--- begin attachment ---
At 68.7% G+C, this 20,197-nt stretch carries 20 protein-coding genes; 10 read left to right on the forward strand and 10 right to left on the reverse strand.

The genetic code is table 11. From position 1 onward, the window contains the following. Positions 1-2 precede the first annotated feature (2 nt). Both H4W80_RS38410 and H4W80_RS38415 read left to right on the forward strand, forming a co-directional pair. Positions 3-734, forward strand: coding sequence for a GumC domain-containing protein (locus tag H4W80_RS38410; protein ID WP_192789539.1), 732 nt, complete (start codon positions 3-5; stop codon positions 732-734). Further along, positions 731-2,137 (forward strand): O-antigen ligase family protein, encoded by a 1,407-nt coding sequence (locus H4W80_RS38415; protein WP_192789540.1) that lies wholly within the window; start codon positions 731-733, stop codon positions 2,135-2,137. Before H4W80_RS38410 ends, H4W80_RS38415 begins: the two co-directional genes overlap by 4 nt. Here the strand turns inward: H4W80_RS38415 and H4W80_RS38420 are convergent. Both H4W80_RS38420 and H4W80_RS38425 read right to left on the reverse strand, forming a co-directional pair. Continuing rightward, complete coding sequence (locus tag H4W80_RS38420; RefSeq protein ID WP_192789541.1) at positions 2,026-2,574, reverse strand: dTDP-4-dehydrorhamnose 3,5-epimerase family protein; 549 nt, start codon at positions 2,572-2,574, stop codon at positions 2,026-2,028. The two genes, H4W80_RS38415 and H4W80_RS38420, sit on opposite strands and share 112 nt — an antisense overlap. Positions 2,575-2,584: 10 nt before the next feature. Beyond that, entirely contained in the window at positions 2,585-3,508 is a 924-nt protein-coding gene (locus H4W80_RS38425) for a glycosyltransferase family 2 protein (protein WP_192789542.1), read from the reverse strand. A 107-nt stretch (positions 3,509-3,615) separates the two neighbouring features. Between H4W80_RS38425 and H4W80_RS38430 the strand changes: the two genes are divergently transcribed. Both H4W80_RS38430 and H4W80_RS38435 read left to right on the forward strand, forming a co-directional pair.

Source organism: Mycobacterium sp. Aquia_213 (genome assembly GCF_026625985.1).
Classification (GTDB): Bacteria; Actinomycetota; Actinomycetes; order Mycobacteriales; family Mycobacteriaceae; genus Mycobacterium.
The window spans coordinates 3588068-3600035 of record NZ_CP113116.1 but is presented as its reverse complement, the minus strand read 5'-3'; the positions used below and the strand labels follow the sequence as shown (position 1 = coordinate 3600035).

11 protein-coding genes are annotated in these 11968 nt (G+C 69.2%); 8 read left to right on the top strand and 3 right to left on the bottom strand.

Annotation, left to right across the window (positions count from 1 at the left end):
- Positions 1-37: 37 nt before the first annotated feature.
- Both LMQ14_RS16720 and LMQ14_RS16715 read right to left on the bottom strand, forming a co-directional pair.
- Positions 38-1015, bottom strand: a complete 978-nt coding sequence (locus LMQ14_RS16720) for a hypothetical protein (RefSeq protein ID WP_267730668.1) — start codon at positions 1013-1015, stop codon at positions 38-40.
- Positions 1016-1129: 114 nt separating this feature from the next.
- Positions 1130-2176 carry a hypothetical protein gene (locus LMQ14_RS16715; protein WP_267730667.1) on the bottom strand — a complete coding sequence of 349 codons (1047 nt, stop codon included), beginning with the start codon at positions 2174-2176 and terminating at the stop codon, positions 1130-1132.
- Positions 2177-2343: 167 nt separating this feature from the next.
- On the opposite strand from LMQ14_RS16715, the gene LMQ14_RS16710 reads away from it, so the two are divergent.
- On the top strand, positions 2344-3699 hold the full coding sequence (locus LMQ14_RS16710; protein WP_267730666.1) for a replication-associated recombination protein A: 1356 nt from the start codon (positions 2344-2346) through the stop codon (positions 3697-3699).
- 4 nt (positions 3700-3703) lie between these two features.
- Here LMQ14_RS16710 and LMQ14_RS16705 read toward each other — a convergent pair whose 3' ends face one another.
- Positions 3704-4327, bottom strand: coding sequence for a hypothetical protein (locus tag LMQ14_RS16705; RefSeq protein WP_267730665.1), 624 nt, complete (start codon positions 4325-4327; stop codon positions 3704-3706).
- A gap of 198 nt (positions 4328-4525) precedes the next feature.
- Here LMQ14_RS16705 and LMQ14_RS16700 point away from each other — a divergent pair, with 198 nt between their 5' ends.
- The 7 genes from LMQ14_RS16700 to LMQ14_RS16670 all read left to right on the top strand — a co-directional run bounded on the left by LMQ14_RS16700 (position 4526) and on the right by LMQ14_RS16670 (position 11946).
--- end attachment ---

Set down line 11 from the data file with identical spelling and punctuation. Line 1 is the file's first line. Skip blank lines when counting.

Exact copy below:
- Positions 1016-1129: 114 nt separating this feature from the next.